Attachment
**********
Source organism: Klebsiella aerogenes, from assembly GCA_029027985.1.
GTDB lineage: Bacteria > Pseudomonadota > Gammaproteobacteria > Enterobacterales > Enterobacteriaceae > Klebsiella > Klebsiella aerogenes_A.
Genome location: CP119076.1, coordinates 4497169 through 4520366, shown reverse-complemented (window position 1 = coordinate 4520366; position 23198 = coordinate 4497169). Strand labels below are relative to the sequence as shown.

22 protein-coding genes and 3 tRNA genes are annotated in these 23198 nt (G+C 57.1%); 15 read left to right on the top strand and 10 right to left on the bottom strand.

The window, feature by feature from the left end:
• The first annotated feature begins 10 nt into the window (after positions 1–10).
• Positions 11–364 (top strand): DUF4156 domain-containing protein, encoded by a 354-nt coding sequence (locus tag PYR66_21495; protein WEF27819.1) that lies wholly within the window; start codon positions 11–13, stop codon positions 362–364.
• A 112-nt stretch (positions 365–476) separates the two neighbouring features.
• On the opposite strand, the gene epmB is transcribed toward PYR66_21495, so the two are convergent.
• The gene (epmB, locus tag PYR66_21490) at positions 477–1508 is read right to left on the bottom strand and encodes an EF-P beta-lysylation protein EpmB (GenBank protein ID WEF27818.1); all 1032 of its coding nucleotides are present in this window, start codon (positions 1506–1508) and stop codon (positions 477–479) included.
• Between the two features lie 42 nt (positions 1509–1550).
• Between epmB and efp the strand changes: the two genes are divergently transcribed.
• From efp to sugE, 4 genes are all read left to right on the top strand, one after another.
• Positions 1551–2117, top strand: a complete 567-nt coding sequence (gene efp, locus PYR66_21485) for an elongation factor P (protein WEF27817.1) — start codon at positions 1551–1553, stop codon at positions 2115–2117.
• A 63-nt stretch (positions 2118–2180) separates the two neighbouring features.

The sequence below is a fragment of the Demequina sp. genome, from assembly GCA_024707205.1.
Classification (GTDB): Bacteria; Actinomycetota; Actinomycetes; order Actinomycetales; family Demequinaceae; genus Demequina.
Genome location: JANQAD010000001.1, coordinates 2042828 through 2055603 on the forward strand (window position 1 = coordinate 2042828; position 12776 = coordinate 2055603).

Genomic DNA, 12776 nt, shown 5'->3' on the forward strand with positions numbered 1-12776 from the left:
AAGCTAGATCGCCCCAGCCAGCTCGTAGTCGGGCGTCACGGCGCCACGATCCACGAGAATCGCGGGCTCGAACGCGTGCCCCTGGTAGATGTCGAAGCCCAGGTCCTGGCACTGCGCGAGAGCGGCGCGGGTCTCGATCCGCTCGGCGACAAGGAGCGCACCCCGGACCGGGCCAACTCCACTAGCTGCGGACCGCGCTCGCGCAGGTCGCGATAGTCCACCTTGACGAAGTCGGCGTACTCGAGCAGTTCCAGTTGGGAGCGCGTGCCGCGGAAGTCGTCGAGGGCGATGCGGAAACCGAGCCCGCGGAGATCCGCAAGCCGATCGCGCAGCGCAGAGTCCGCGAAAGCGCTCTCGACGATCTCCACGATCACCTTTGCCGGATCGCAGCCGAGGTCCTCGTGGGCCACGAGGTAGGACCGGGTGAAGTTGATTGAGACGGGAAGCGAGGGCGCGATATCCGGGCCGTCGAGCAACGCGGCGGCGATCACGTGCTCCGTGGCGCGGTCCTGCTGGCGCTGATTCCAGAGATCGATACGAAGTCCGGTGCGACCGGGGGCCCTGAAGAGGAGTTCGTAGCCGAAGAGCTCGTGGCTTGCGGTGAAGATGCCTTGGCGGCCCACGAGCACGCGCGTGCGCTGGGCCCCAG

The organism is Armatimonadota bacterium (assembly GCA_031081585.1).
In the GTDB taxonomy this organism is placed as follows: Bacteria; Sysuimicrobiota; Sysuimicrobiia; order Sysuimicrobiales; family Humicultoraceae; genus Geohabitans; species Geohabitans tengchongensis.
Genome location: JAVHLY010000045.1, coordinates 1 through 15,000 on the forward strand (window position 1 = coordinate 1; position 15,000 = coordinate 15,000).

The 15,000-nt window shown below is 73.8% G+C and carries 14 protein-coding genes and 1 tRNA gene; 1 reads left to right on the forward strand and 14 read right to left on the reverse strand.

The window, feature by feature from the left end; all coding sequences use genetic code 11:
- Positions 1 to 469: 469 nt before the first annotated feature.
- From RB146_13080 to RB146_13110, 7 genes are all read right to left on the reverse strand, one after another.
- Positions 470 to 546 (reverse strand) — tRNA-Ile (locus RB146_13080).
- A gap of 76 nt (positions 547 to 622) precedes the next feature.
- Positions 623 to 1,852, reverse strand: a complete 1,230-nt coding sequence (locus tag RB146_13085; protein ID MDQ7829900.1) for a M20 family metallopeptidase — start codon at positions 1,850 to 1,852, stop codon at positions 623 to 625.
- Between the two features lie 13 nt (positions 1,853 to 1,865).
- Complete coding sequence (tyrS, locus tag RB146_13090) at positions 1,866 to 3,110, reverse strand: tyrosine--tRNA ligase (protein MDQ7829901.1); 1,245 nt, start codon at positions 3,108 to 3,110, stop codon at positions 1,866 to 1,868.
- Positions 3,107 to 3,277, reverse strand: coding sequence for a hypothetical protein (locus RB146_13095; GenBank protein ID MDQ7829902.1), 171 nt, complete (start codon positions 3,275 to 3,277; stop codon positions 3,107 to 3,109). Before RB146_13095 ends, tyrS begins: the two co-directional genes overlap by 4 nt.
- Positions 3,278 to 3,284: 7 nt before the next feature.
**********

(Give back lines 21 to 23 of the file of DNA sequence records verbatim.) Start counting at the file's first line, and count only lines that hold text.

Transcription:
The organism is Armatimonadota bacterium (assembly GCA_031081585.1).
In the GTDB taxonomy this organism is placed as follows: Bacteria; Sysuimicrobiota; Sysuimicrobiia; order Sysuimicrobiales; family Humicultoraceae; genus Geohabitans; species Geohabitans tengchongensis.
Genome location: JAVHLY010000045.1, coordinates 1 through 15,000 on the forward strand (window position 1 = coordinate 1; position 15,000 = coordinate 15,000).